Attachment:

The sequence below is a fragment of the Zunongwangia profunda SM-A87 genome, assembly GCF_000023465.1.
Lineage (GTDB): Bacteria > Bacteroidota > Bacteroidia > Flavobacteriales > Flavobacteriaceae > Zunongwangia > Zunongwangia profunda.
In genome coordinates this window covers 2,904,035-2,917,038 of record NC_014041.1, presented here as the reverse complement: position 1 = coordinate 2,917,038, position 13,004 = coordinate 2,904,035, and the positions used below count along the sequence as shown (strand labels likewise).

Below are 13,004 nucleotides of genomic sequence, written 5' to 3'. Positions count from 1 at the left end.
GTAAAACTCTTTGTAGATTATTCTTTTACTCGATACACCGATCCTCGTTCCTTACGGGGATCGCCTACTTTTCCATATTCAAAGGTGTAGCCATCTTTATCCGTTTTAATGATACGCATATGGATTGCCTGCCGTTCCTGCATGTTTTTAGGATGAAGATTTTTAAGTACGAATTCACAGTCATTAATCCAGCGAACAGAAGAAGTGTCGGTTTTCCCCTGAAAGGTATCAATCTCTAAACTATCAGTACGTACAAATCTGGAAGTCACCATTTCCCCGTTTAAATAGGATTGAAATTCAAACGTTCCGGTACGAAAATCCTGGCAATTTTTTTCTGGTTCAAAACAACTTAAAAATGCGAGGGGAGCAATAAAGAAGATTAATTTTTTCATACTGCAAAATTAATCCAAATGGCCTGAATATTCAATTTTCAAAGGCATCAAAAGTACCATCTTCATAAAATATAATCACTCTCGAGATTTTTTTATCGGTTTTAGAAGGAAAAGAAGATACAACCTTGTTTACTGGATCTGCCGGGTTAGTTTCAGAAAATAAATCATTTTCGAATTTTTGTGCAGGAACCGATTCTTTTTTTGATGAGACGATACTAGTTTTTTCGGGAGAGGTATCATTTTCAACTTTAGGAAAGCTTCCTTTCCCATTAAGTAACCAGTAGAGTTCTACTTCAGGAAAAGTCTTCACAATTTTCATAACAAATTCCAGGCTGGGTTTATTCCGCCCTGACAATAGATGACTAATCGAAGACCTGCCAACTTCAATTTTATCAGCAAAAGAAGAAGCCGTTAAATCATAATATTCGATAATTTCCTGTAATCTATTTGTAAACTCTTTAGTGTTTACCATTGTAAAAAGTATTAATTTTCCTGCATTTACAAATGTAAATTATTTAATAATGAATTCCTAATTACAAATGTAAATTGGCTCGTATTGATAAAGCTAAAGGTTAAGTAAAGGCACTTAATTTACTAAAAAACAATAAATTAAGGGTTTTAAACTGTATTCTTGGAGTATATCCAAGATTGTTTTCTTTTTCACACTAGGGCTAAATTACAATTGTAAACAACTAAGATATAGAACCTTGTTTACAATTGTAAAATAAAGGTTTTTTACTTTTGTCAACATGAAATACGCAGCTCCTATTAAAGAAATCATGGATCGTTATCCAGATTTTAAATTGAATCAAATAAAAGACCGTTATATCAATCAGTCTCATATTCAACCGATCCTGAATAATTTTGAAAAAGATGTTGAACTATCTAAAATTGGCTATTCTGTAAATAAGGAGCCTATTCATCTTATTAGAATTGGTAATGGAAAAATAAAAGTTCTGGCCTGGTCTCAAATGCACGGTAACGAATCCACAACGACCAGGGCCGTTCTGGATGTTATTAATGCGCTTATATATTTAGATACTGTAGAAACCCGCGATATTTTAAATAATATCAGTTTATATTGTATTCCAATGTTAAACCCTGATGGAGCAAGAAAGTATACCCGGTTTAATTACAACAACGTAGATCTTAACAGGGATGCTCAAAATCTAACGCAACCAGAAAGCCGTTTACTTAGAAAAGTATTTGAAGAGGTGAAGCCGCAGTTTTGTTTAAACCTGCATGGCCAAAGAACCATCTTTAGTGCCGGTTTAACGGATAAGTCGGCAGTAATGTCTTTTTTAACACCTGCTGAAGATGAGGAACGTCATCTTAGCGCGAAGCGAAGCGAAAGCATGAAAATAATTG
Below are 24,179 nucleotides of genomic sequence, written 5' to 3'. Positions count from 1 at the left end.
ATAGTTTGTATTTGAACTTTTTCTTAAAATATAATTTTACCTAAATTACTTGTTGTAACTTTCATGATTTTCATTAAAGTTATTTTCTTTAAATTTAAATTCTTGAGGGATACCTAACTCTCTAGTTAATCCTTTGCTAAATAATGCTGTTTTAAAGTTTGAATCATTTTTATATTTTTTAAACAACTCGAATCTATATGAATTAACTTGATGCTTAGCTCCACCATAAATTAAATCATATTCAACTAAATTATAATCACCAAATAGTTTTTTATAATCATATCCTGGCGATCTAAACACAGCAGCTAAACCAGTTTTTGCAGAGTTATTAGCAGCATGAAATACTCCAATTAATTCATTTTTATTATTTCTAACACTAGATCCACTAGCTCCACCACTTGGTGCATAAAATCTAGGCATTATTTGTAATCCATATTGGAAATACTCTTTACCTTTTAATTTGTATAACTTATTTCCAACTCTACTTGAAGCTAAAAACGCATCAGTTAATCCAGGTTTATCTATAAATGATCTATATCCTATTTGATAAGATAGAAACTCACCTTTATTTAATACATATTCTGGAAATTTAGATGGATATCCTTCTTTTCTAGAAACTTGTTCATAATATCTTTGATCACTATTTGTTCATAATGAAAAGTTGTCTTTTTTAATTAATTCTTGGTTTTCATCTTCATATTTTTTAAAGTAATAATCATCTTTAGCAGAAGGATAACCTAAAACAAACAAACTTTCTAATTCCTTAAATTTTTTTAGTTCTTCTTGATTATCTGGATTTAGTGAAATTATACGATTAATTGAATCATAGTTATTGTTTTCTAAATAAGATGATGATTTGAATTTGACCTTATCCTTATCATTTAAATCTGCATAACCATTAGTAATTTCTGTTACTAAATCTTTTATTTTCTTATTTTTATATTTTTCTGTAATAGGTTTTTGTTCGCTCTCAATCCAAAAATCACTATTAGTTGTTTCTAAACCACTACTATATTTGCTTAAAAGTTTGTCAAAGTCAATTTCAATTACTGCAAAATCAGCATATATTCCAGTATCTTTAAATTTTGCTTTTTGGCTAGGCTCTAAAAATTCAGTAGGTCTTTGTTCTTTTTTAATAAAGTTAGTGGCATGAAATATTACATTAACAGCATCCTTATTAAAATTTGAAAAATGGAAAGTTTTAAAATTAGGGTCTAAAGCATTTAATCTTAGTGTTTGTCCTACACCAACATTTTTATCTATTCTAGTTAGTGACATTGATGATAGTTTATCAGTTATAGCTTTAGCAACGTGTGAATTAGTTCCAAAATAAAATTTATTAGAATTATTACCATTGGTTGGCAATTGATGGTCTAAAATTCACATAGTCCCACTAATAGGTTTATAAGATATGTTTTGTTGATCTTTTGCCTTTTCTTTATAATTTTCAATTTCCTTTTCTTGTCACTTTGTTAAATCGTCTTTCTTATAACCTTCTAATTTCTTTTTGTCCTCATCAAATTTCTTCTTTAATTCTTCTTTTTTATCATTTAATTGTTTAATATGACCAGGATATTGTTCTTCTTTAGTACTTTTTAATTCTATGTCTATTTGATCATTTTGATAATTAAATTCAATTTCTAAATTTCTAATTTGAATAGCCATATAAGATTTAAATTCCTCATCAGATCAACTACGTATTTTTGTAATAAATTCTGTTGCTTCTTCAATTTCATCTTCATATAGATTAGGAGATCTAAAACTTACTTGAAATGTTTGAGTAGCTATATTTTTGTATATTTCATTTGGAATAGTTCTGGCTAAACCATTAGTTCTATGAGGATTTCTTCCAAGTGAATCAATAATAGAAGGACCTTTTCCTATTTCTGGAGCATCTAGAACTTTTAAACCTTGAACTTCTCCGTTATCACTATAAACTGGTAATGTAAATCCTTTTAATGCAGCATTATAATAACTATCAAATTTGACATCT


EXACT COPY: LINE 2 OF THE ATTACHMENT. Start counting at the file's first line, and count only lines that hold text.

Lineage (GTDB): Bacteria > Bacteroidota > Bacteroidia > Flavobacteriales > Flavobacteriaceae > Zunongwangia > Zunongwangia profunda.